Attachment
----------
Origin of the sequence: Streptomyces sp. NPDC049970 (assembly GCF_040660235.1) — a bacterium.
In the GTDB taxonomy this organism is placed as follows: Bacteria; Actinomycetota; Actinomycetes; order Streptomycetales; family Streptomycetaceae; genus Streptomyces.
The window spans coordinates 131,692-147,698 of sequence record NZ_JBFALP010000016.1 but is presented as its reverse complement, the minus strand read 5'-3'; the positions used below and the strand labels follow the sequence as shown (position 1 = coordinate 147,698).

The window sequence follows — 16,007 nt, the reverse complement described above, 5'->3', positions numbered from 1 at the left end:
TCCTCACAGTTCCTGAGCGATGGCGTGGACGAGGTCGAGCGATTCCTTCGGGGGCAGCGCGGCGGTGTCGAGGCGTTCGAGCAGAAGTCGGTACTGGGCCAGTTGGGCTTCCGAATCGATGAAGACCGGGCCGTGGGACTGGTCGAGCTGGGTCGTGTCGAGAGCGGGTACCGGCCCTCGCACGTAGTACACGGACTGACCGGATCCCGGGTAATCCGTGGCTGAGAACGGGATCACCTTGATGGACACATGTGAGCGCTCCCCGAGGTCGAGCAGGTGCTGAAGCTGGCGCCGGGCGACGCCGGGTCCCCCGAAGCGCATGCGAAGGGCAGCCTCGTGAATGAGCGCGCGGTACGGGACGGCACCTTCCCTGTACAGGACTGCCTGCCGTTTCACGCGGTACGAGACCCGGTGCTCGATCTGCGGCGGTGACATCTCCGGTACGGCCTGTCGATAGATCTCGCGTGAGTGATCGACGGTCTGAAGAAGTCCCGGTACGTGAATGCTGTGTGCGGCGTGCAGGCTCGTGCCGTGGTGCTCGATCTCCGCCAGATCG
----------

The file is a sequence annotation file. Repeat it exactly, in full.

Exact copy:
Origin of the sequence: Streptomyces sp. NPDC049970 (assembly GCF_040660235.1) — a bacterium.
In the GTDB taxonomy this organism is placed as follows: Bacteria; Actinomycetota; Actinomycetes; order Streptomycetales; family Streptomycetaceae; genus Streptomyces.
The window spans coordinates 131,692-147,698 of sequence record NZ_JBFALP010000016.1 but is presented as its reverse complement, the minus strand read 5'-3'; the positions used below and the strand labels follow the sequence as shown (position 1 = coordinate 147,698).

The window sequence follows — 16,007 nt, the reverse complement described above, 5'->3', positions numbered from 1 at the left end:
TCCTCACAGTTCCTGAGCGATGGCGTGGACGAGGTCGAGCGATTCCTTCGGGGGCAGCGCGGCGGTGTCGAGGCGTTCGAGCAGAAGTCGGTACTGGGCCAGTTGGGCTTCCGAATCGATGAAGACCGGGCCGTGGGACTGGTCGAGCTGGGTCGTGTCGAGAGCGGGTACCGGCCCTCGCACGTAGTACACGGACTGACCGGATCCCGGGTAATCCGTGGCTGAGAACGGGATCACCTTGATGGACACATGTGAGCGCTCCCCGAGGTCGAGCAGGTGCTGAAGCTGGCGCCGGGCGACGCCGGGTCCCCCGAAGCGCATGCGAAGGGCAGCCTCGTGAATGAGCGCGCGGTACGGGACGGCACCTTCCCTGTACAGGACTGCCTGCCGTTTCACGCGGTACGAGACCCGGTGCTCGATCTGCGGCGGTGACATCTCCGGTACGGCCTGTCGATAGATCTCGCGTGAGTGATCGACGGTCTGAAGAAGTCCCGGTACGTGAATGCTGTGTGCGGCGTGCAGGCTCGTGCCGTGGTGCTCGATCTCCGCCAGATCG